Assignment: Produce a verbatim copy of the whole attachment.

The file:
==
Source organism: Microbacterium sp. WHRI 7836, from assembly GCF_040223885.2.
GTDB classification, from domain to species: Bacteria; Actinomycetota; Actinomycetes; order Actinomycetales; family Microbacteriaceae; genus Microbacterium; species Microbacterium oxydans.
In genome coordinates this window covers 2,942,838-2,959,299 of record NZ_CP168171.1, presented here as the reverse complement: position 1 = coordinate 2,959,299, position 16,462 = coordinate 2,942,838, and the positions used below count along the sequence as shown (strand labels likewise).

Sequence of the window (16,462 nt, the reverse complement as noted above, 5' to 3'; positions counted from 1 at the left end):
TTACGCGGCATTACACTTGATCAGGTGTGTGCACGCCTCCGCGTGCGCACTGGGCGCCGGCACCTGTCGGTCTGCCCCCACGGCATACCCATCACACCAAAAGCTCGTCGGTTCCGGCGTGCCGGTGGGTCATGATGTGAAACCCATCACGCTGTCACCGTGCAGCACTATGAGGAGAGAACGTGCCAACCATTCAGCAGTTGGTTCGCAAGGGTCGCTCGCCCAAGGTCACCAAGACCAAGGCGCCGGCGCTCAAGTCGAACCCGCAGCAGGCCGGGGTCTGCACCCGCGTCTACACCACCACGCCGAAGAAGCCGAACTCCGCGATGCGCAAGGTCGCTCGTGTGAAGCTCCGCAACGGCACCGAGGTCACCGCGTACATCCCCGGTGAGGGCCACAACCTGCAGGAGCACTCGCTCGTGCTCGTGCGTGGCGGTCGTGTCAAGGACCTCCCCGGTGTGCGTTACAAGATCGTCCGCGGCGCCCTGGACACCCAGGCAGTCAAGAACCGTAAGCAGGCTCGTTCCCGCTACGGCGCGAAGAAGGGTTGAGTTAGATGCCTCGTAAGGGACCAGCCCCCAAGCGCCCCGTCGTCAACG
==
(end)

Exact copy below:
Source organism: Microbacterium sp. WHRI 7836, from assembly GCF_040223885.2.
GTDB classification, from domain to species: Bacteria; Actinomycetota; Actinomycetes; order Actinomycetales; family Microbacteriaceae; genus Microbacterium; species Microbacterium oxydans.
In genome coordinates this window covers 2,942,838-2,959,299 of record NZ_CP168171.1, presented here as the reverse complement: position 1 = coordinate 2,959,299, position 16,462 = coordinate 2,942,838, and the positions used below count along the sequence as shown (strand labels likewise).

Sequence of the window (16,462 nt, the reverse complement as noted above, 5' to 3'; positions counted from 1 at the left end):
TTACGCGGCATTACACTTGATCAGGTGTGTGCACGCCTCCGCGTGCGCACTGGGCGCCGGCACCTGTCGGTCTGCCCCCACGGCATACCCATCACACCAAAAGCTCGTCGGTTCCGGCGTGCCGGTGGGTCATGATGTGAAACCCATCACGCTGTCACCGTGCAGCACTATGAGGAGAGAACGTGCCAACCATTCAGCAGTTGGTTCGCAAGGGTCGCTCGCCCAAGGTCACCAAGACCAAGGCGCCGGCGCTCAAGTCGAACCCGCAGCAGGCCGGGGTCTGCACCCGCGTCTACACCACCACGCCGAAGAAGCCGAACTCCGCGATGCGCAAGGTCGCTCGTGTGAAGCTCCGCAACGGCACCGAGGTCACCGCGTACATCCCCGGTGAGGGCCACAACCTGCAGGAGCACTCGCTCGTGCTCGTGCGTGGCGGTCGTGTCAAGGACCTCCCCGGTGTGCGTTACAAGATCGTCCGCGGCGCCCTGGACACCCAGGCAGTCAAGAACCGTAAGCAGGCTCGTTCCCGCTACGGCGCGAAGAAGGGTTGAGTTAGATGCCTCGTAAGGGACCAGCCCCCAAGCGCCCCGTCGTCAACG